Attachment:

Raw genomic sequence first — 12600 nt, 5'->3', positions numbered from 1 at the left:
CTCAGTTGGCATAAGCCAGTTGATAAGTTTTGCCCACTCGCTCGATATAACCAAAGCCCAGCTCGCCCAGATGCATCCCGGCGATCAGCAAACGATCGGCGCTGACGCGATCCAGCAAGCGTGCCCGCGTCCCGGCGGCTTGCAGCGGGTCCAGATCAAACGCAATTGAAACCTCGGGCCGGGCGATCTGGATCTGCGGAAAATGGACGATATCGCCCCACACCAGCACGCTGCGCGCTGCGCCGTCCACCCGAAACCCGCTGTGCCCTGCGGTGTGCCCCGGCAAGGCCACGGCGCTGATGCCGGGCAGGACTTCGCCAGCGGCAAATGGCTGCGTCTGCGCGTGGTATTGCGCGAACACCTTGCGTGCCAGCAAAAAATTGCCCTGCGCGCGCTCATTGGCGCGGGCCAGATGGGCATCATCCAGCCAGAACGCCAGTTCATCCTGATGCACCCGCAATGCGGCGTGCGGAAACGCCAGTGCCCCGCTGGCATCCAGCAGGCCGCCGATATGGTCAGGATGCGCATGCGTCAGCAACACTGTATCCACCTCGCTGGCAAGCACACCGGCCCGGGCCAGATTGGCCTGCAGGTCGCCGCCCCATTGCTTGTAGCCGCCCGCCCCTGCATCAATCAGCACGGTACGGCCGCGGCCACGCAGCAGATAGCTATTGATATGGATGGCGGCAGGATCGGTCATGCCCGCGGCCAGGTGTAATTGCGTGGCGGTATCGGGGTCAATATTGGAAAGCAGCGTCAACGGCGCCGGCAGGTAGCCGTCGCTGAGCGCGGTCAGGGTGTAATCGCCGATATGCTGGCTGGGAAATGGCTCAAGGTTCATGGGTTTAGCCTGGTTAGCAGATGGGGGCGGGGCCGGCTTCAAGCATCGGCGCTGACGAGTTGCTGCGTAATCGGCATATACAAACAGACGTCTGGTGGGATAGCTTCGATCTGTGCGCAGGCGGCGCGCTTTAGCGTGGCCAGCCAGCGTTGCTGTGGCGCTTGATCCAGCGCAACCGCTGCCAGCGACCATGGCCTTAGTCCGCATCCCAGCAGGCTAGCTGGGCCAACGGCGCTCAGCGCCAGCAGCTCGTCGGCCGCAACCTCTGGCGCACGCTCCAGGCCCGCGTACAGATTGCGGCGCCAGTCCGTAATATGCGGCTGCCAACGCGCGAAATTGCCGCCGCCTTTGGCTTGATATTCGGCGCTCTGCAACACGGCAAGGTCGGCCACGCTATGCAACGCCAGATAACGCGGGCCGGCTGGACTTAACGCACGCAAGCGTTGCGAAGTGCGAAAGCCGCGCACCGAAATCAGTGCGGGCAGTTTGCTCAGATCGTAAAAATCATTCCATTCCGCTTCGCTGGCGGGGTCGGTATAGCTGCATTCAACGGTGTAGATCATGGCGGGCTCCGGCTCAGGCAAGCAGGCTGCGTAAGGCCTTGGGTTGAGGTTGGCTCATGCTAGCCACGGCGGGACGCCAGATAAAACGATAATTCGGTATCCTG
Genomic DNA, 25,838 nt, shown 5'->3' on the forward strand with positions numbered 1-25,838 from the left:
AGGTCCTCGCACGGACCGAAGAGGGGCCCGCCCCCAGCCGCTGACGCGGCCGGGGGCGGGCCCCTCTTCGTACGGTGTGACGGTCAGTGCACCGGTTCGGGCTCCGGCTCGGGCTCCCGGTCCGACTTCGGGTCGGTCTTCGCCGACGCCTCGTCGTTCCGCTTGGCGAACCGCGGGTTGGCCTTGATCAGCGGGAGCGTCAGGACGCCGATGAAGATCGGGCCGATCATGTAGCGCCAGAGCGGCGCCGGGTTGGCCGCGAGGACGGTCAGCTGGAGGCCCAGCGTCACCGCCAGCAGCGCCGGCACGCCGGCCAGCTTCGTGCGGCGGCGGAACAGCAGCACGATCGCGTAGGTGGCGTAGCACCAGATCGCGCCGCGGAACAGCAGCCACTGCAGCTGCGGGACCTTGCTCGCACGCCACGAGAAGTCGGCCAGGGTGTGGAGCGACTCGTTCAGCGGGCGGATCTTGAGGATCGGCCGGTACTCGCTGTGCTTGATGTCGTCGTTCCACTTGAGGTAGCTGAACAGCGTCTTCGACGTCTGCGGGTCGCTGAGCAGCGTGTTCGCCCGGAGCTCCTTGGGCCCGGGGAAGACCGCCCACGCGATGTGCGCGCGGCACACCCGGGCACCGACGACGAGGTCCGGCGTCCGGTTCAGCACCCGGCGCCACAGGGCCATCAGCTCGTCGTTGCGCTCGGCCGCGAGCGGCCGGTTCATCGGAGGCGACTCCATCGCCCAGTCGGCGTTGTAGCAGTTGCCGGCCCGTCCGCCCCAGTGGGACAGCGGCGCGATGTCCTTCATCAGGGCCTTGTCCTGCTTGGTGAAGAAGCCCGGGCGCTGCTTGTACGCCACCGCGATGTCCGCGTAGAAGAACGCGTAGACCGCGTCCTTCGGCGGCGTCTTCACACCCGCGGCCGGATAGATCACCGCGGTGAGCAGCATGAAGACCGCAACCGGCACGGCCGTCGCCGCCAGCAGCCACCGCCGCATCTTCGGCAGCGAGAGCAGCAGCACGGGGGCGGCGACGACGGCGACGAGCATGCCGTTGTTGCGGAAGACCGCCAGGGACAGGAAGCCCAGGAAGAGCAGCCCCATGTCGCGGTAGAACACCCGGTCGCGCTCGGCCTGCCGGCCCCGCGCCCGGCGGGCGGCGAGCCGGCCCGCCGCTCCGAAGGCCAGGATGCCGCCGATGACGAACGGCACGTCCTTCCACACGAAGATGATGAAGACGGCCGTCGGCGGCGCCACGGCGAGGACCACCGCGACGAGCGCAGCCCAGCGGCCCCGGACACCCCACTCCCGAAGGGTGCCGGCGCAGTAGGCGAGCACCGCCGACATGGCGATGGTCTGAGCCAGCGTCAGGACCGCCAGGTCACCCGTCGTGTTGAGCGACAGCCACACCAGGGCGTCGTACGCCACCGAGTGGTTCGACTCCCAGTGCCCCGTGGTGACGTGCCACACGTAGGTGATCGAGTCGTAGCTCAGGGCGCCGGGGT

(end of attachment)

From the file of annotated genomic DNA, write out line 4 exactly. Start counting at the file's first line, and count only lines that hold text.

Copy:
AGGTCCTCGCACGGACCGAAGAGGGGCCCGCCCCCAGCCGCTGACGCGGCCGGGGGCGGGCCCCTCTTCGTACGGTGTGACGGTCAGTGCACCGGTTCGGGCTCCGGCTCGGGCTCCCGGTCCGACTTCGGGTCGGTCTTCGCCGACGCCTCGTCGTTCCGCTTGGCGAACCGCGGGTTGGCCTTGATCAGCGGGAGCGTCAGGACGCCGATGAAGATCGGGCCGATCATGTAGCGCCAGAGCGGCGCCGGGTTGGCCGCGAGGACGGTCAGCTGGAGGCCCAGCGTCACCGCCAGCAGCGCCGGCACGCCGGCCAGCTTCGTGCGGCGGCGGAACAGCAGCACGATCGCGTAGGTGGCGTAGCACCAGATCGCGCCGCGGAACAGCAGCCACTGCAGCTGCGGGACCTTGCTCGCACGCCACGAGAAGTCGGCCAGGGTGTGGAGCGACTCGTTCAGCGGGCGGATCTTGAGGATCGGCCGGTACTCGCTGTGCTTGATGTCGTCGTTCCACTTGAGGTAGCTGAACAGCGTCTTCGACGTCTGCGGGTCGCTGAGCAGCGTGTTCGCCCGGAGCTCCTTGGGCCCGGGGAAGACCGCCCACGCGATGTGCGCGCGGCACACCCGGGCACCGACGACGAGGTCCGGCGTCCGGTTCAGCACCCGGCGCCACAGGGCCATCAGCTCGTCGTTGCGCTCGGCCGCGAGCGGCCGGTTCATCGGAGGCGACTCCATCGCCCAGTCGGCGTTGTAGCAGTTGCCGGCCCGTCCGCCCCAGTGGGACAGCGGCGCGATGTCCTTCATCAGGGCCTTGTCCTGCTTGGTGAAGAAGCCCGGGCGCTGCTTGTACGCCACCGCGATGTCCGCGTAGAAGAACGCGTAGACCGCGTCCTTCGGCGGCGTCTTCACACCCGCGGCCGGATAGATCACCGCGGTGAGCAGCATGAAGACCGCAACCGGCACGGCCGTCGCCGCCAGCAGCCACCGCCGCATCTTCGGCAGCGAGAGCAGCAGCACGGGGGCGGCGACGACGGCGACGAGCATGCCGTTGTTGCGGAAGACCGCCAGGGACAGGAAGCCCAGGAAGAGCAGCCCCATGTCGCGGTAGAACACCCGGTCGCGCTCGGCCTGCCGGCCCCGCGCCCGGCGGGCGGCGAGCCGGCCCGCCGCTCCGAAGGCCAGGATGCCGCCGATGACGAACGGCACGTCCTTCCACACGAAGATGATGAAGACGGCCGTCGGCGGCGCCACGGCGAGGACCACCGCGACGAGCGCAGCCCAGCGGCCCCGGACACCCCACTCCCGAAGGGTGCCGGCGCAGTAGGCGAGCACCGCCGACATGGCGATGGTCTGAGCCAGCGTCAGGACCGCCAGGTCACCCGTCGTGTTGAGCGACAGCCACACCAGGGCGTCGTACGCCACCGAGTGGTTCGACTCCCAGTGCCCCGTGGTGACGTGCCACACGTAGGTGATCGAGTCGTAGCTCAGGGCGCCGGGGT